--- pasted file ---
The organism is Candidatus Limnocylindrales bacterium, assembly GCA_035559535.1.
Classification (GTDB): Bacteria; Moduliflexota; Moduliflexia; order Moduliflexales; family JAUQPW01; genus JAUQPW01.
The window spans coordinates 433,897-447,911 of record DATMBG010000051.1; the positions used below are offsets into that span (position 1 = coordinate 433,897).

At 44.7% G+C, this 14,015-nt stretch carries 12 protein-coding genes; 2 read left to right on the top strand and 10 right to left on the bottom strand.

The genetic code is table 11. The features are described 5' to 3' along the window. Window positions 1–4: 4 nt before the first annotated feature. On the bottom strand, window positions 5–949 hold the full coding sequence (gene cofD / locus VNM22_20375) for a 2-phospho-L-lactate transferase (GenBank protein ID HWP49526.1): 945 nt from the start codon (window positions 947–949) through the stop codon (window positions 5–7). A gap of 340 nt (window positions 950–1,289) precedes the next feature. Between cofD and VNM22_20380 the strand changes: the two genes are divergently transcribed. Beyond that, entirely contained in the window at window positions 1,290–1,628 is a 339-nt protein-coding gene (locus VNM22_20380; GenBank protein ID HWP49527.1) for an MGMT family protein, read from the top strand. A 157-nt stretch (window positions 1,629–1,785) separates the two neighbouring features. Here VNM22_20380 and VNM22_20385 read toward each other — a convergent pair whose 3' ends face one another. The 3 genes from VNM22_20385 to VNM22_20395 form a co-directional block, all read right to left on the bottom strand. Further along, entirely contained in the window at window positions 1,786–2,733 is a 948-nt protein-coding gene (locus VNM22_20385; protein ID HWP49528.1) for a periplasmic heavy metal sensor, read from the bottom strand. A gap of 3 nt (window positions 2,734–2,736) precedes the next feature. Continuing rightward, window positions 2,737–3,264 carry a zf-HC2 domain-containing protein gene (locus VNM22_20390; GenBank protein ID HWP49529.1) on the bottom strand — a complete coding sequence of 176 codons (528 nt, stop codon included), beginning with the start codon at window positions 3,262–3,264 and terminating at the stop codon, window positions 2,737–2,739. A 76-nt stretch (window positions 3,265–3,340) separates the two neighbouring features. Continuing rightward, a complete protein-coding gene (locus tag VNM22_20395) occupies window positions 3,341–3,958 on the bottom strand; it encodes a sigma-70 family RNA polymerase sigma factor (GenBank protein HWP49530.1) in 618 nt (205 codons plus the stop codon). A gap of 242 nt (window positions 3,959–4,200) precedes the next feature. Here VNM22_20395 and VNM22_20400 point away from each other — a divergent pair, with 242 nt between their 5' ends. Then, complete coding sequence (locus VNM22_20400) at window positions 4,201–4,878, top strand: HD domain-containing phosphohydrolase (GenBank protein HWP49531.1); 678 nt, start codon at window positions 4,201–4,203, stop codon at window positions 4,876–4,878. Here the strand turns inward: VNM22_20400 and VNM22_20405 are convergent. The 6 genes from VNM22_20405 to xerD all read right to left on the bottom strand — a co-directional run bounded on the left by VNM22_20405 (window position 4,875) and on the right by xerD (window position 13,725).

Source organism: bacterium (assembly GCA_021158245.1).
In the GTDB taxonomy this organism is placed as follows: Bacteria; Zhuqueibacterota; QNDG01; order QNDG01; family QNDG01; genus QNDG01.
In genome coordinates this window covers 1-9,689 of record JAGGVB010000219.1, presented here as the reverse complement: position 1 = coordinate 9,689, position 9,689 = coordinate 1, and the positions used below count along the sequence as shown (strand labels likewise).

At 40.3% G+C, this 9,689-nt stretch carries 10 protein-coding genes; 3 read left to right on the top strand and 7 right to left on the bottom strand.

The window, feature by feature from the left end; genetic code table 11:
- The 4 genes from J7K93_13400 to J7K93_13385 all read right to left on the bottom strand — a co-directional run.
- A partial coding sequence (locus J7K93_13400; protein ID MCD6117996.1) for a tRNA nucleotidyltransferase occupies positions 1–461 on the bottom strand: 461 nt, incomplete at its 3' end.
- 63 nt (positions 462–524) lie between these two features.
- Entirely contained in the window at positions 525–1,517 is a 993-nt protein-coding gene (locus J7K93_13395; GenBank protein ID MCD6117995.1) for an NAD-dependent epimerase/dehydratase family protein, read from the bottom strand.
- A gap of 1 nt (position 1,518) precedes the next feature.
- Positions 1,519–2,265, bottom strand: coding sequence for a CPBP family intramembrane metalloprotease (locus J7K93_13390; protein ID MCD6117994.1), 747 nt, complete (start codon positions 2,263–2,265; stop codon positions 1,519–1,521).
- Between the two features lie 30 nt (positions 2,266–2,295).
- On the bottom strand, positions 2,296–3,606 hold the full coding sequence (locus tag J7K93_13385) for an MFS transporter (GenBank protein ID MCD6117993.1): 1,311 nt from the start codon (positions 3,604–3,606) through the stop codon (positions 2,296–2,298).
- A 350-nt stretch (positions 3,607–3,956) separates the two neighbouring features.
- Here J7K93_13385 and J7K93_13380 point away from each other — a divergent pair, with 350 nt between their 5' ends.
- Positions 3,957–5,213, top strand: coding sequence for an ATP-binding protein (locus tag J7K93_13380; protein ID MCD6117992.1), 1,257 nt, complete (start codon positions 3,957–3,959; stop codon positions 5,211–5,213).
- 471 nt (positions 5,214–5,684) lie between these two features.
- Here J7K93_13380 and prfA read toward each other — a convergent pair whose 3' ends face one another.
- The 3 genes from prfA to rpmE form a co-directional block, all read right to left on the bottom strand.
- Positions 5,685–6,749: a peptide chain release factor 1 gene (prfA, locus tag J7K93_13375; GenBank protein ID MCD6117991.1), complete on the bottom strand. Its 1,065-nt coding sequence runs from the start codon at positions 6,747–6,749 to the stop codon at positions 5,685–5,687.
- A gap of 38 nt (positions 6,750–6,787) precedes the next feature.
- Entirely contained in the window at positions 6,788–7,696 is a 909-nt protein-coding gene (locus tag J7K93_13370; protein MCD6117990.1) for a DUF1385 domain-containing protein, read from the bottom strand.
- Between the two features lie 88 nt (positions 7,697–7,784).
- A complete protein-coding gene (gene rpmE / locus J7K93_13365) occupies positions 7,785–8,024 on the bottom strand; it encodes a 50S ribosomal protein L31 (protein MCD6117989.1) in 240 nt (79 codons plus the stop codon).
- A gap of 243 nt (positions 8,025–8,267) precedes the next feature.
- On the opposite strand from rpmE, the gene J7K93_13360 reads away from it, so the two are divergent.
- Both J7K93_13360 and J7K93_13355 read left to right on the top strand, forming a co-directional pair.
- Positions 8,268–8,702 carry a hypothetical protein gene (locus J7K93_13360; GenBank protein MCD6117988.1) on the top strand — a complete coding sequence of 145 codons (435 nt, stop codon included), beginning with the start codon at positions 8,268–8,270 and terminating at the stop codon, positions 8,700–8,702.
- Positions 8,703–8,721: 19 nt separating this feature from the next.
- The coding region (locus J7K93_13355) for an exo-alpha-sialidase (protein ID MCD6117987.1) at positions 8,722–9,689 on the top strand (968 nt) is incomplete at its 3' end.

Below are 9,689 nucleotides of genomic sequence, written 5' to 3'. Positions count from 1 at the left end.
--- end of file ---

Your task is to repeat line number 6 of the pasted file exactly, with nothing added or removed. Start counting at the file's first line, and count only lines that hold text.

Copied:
Source organism: bacterium (assembly GCA_021158245.1).